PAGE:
Back in the last century (in 1999) I built a Shaker tall clock similar to one made by famous Shaker clockmaker brother Benjamin Youngs. It was a Popular Woodworking Magazine project that has since found a permanent place in our home, giving me the opportunity to observe how it has aged.
When I built it, there were a couple elements (at least), that were certainly not true to the original. Of particular interest to me were, and remain, the clock face and copper that surround it. When I completed the clock years ago, I wondered how these elements would hold up. I was concerned that the copper would tarnish and take on a dark brown patina. I drew the face itself using ink and a family heirloom set of draftsmen tools. The ink was laid down on parchment.
Today, both look as good as the day they were installed. Needless to say, drawing the face using the old set of tools gives this project special meaning to me. And the copper actually enhances the face by framing it in a warm glow of reflected light, not unlike a gilded frame on a work of art. I’d highly recommend you use, as inlay or other decorative elements, copper or other metals in your projects where appropriate. Copper sheet goods, brass and aluminum are easy to work and readily available.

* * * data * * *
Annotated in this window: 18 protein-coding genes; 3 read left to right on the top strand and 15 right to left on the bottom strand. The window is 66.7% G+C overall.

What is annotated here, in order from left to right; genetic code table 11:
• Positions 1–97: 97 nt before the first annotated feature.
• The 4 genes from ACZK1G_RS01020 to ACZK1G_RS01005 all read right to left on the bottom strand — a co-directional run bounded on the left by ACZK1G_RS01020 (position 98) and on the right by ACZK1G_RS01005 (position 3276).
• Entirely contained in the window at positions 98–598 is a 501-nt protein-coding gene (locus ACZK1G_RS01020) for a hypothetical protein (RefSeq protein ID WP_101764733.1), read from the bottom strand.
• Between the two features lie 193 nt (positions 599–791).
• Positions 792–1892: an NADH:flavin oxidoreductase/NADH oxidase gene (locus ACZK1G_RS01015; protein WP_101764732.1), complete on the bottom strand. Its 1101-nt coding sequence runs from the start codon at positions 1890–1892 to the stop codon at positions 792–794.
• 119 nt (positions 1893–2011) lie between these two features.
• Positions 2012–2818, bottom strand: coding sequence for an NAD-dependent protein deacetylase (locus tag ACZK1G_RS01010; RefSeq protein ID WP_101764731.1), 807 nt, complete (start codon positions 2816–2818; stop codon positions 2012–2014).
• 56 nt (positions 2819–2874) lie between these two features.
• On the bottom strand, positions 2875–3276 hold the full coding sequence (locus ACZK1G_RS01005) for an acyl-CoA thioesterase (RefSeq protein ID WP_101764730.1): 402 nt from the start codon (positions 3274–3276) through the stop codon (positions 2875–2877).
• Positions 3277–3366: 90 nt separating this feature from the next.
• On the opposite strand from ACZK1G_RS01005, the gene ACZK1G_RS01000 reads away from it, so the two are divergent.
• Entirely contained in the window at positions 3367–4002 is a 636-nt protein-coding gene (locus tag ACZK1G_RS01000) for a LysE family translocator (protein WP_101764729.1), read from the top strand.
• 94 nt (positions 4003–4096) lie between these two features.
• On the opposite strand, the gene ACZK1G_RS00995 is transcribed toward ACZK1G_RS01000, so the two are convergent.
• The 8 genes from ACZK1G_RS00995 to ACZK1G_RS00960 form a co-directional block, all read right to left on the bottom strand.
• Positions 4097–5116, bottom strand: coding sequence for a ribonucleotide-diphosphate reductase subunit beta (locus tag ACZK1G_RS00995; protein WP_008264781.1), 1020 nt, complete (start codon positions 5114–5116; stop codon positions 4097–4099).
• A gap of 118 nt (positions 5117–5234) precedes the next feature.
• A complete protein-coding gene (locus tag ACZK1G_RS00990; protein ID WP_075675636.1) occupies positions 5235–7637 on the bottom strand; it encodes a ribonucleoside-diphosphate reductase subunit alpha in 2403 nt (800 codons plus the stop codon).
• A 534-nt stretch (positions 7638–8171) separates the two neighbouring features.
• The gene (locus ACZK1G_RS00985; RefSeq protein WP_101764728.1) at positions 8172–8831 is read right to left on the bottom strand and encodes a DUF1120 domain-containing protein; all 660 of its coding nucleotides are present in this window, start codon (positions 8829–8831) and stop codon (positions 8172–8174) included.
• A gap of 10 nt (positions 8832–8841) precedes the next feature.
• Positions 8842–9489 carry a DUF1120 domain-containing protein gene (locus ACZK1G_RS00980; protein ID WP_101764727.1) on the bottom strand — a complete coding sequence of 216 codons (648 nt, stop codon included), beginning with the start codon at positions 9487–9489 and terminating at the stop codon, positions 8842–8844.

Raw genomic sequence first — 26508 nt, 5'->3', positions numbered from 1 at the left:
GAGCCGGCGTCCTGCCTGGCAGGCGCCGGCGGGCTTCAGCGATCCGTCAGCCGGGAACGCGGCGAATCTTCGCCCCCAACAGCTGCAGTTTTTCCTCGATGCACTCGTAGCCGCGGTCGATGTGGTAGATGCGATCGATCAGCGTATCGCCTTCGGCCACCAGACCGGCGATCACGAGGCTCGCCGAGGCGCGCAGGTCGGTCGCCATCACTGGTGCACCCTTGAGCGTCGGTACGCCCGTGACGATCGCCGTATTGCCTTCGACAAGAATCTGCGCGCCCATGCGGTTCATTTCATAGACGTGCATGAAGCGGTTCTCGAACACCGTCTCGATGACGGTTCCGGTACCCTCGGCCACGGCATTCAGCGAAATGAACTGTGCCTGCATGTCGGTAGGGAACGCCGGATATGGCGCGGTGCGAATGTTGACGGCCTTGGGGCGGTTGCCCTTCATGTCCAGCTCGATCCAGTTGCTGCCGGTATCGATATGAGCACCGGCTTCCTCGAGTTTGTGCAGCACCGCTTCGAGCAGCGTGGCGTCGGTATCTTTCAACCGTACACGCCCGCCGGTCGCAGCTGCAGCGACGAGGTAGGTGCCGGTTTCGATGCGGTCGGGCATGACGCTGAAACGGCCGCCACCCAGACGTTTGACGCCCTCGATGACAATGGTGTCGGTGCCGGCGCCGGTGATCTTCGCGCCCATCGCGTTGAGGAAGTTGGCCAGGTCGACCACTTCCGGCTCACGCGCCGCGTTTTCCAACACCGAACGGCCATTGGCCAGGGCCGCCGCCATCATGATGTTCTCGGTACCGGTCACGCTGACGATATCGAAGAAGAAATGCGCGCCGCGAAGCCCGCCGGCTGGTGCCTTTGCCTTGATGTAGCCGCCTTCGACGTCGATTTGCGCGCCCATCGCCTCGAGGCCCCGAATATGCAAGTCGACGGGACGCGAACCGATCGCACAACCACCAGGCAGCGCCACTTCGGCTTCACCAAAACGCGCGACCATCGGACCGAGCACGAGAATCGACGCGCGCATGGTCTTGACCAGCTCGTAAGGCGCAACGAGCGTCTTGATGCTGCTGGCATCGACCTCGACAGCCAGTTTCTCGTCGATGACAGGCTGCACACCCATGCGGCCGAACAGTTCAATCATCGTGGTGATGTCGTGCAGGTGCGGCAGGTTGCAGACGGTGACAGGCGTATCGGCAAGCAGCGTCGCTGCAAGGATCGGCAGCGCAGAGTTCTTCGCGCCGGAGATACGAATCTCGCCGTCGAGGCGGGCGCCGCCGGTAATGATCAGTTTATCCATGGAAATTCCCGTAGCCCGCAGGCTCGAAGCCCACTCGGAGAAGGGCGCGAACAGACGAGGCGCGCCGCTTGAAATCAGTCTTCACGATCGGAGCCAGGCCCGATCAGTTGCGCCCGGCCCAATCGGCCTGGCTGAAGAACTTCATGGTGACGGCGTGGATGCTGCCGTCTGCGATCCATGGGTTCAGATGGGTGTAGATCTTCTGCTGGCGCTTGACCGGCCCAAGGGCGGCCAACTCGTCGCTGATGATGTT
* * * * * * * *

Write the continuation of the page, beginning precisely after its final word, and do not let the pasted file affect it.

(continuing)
On this project, I cut the round opening in the copper using a router and circle cutting jig. Just tape down the copper along its outside edges so it doesn’t move. After it was cut out, I used a random orbit sander with #220-grit sandpaper to produce a satin sheen. Lastly, a brushed on a couple thin coats of shellac to coat the metal and prevent tarnish – just don’t leave any oily fingerprints after sanding and before sealing. As I said, the original finish has held up very well.
The only bad thing about the clock, according to my dear wife, is the constant tick-tock and chiming that calls out the hours. Like so many things in 40+ years of marriage a compromise was reached – I removed the bell striker. The tick-tock remains, of course. Personally, I don’t mind the sound’s reminder that time is always marching on.
Get a digital copy of the September, 1999 issue in which the Shaker Tall Clock project was featured.
You may also want to check out “How to Build Shaker Furniture” by Thomas Moser, which includes 45 projects.